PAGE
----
Potential for immune-driven viral polymorphisms to compromise antiretroviral-based preexposure prophylaxis for prevention of HIV-1 infection.
Gatanaga H., Brumme ZL., Adland E., Reyes-Terán G., Avila-Rios S., Mejía-Villatoro CR., Hayashida T., Chikata T., Van Tran G., Van Nguyen K., Meza RI., Palou EY., Valenzuela-Ponce H., Pascale JM., Porras-Cortés G., Manzanero M., Lee GQ., Martin JN., Carrington MN., John M., Mallal S., Poon AFY., Goulder P., Takiguchi M., Oka S., International HIV Adaptation Collaborative None.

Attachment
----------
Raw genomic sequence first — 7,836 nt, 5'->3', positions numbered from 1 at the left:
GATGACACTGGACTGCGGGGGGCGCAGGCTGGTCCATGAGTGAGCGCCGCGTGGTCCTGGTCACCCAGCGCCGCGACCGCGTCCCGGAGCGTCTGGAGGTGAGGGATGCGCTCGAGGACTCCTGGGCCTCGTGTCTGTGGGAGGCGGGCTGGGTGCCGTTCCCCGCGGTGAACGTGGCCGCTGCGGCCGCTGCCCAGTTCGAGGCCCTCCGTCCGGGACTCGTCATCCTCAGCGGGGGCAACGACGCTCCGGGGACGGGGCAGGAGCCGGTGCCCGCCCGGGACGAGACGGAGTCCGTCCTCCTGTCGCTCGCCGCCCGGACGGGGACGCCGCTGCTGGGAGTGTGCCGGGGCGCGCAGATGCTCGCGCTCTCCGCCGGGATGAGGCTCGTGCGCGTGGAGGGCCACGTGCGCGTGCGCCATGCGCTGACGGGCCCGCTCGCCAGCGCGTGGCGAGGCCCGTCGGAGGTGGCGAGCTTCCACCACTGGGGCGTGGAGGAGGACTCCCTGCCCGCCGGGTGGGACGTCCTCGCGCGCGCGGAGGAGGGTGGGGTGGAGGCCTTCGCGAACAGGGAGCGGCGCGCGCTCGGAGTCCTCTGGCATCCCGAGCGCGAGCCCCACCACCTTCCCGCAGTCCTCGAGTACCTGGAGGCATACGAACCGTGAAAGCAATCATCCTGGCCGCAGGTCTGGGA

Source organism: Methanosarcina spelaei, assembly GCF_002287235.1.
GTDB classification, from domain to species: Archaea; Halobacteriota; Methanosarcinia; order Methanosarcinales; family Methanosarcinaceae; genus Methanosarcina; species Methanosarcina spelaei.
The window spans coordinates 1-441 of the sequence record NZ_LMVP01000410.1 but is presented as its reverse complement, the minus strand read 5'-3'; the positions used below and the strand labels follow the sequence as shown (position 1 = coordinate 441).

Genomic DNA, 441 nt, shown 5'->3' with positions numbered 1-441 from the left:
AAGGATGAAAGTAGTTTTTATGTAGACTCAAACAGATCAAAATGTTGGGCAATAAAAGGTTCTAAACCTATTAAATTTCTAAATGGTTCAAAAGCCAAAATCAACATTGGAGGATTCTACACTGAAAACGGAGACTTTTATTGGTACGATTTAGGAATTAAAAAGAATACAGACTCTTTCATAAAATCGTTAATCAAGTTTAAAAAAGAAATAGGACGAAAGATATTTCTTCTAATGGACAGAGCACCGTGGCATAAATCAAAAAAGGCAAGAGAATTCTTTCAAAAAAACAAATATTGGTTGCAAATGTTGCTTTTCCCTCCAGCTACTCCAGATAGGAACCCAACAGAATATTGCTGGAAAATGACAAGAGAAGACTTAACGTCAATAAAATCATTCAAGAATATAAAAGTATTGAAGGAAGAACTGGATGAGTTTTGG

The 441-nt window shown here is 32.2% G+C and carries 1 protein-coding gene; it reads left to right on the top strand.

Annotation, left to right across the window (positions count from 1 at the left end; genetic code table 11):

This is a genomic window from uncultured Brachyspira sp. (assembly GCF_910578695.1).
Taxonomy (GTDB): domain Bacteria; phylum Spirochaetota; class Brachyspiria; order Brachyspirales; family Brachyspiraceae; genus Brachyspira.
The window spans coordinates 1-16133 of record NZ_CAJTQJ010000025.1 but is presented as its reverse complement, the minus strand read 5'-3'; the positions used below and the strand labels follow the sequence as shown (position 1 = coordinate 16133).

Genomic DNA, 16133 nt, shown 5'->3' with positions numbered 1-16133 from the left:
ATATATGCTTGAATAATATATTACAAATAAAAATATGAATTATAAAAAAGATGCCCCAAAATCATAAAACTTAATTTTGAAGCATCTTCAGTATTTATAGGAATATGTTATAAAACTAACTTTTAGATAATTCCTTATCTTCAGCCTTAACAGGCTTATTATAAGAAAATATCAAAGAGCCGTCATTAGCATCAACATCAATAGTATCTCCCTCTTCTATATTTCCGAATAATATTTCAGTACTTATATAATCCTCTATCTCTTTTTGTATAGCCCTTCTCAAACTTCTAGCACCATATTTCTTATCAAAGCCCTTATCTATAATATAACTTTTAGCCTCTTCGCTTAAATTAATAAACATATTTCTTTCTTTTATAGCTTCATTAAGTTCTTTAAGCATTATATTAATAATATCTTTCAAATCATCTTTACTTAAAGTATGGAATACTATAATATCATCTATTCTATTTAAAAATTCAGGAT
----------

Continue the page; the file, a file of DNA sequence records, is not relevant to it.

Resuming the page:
OBJECTIVE: Long-acting rilpivirine is a candidate for preexposure prophylaxis (PrEP) for prevention of HIV-1 infection. However, rilpivirine resistance mutations at reverse transcriptase codon 138 (E138X) occur naturally in a minority of HIV-1-infected persons; in particular those expressing human leukocyte antigen (HLA)-B18 where reverse transcriptase-E138X arises as an immune escape mutation. We investigate the global prevalence, B18-linkage and replicative cost of reverse transcriptase-E138X and its regional implications for rilpivirine PrEP. METHODS: We analyzed linked reverse transcriptase-E138X/HLA data from 7772 antiretroviral-naive patients from 16 cohorts spanning five continents and five HIV-1 subtypes, alongside unlinked global reverse transcriptase-E138X and HLA frequencies from public databases. E138X-containing HIV-1 variants were assessed for in-vitro replication as a surrogate of mutation stability following transmission. RESULTS: Reverse transcriptase-E138X variants, where the most common were rilpivirine resistance-associated mutations E138A/G/K, were significantly enriched in HLA-B18-positive individuals globally (P = 3.5 × 10) and in all HIV-1 subtypes except A. Reverse transcriptase-E138X and B18 frequencies correlated positively in 16 cohorts with linked HIV/HLA genotypes (Spearman's R = 0.75; P = 7.6 × 10) and in unlinked HIV/HLA data from 43 countries (Spearman's R = 0.34, P = 0.02). Notably, reverse transcriptase-E138X frequencies approached (or exceeded) 10% in key epidemic regions (e.g. sub-Saharan Africa, Southeastern Europe) where B18 is more common. This, along with the observation that reverse transcriptase-E138X variants do not confer in-vitro replicative costs, supports their persistence, and ongoing accumulation in circulation over time. CONCLUSIONS: Results illustrate the potential for a natural immune-driven HIV-1 polymorphism to compromise antiretroviral-based prevention, particularly in key epidemic regions. Regional reverse transcriptase-E138X surveillance should be undertaken before use of rilpivirine PrEP.